Monday, September 17, 2012

Farro Salad with Canned Wild Alaskan Salmon, Tomatoes, Basil, and Spinach

If you haven't made a farro salad, now's your time.   Push back rice and set aside pasta; cook a bit of farro (FAHR-roe)--a luscious European-Near East whole grain-- today.  A chewy (if not over-cooked) grain something a bit like a cross between barley and wheat berries, it is often described as somewhat nutty in flavor.   Despite all indications, you needn't soak farro overnight like dried beans.  Bring it to a boil, using l cup of dried farro for 2 1/2 cups of water and, lowering the heat (and covering) a la rice, cook away 25-30 minutes until this hearty, wholesome grain is al dente.  (I like to include a bit of salt, pepper, and a pinch of crushed red pepper to the water.)  If, when the farro is done, there's still water left, drain it like pasta.

I really don't know (for sure) what everyone else does with farro, but I had a notion to tart it up with a lot of lemon juice, fresh herbs, a bit of onion, fresh tomatoes, and a full (nearly) 15 ounce portion of canned salmon. Mostly because that's what was around the house.

$2.99, yes $2.99 at Whole Foods--Does this say bargain?  (Yes.)
 Well, I didn't know what I was doing either, but I turned the stove on, stuck my head in the frig, whistled around the counter top, and came up with a lovely lunch.  Try this:

farro salad with canned alaskan wild salmon, tomatoes, and spinach     

                               3-4 servings (you'll eat 2 and save some for the next day)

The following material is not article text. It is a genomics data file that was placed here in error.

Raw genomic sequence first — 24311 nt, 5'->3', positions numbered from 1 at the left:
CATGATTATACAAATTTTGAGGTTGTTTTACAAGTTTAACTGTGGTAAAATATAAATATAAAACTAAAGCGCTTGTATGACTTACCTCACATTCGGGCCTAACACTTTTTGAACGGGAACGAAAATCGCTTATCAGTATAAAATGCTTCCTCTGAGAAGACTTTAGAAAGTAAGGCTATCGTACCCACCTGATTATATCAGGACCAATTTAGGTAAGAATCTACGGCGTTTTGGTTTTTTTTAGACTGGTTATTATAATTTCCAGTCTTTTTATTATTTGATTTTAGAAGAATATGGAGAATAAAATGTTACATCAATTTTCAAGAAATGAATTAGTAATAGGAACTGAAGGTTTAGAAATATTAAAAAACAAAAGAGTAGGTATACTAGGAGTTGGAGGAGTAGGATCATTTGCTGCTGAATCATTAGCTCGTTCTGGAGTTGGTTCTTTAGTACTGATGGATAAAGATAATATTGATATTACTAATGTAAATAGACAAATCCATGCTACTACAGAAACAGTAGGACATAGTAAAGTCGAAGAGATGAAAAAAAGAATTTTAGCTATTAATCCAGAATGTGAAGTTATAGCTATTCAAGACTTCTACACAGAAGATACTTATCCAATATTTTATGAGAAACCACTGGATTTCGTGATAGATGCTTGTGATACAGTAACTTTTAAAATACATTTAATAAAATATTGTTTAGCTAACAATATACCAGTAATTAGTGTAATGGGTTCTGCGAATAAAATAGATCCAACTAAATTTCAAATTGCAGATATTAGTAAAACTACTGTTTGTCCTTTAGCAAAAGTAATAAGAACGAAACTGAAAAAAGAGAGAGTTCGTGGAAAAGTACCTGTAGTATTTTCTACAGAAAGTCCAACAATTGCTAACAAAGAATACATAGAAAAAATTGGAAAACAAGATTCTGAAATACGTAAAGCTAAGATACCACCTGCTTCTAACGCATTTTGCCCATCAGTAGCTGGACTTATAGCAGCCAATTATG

• Cook one cup of farro  in 2.5 cups water with a 1/2 teaspoon kosher salt, 1/4 teaspoon freshly ground black pepper, and a pinch of crushed red pepper (covered a la rice) until the farro is almost tender--about 25-30 minutes. 
  • When farro is al dente, drain (if needed), pour farro out into a large mixing bowl, and add 1 tablespoon extra virgin olive oil . Stir. 
  • Chop 2T each red onion and celery and stir into farro.
  • Add 1 minced garlic clove.
  • Dice 1/3 cup diced sharp cheddar cheese (or Gouda) and stir into salad.
  • Drain a 14-15 oz can of wild Alaskan salmon, remove large bones, skin, and spine, and break apart with a fork.  Add to salad.
  • Slice in half 1/2 cup cherry tomatoes and gently add to salad. 
  • Add 1/2 cup julienned baby carrots.
  • Chop one medium yellow squash (summer squash) and add to salad.
  • Stir in 1/4 cup each chopped fresh basil and parsley.
  • Drizzle onto the salad the juice of one lemon and 2 tablespoons extra virgin olive oil.
  • Optional:  1 teaspoon Dijon-style mustard added with the olive oil.
  • Sprinkle salad with 1/4 teaspoon each kosher salt and fresh ground pepper.  Stir well.
  • Taste and adjust seasonings.
  • Serve on a bed of fresh spinach seasoned with a bit of salt and pepper
  • Before serving, give the entire salad just a quick splash ( approximately 1 teaspoon or to taste) red wine vinegar.
  • Garnish with some small basil leaves.
Cook's Note:  You can sub with other vegetables you have on the counter.  For instance, use chopped yellow bell pepper or zucchini in place of yellow squash.  Add cucumber or fennel in the place of celery.  Arugula could replace spinach.  And so on...
These were on my counter.   They're still coming out in the yard.   Aren't they pretty?

And here was our lunch.

Have fun cooking and taking care of yourself,

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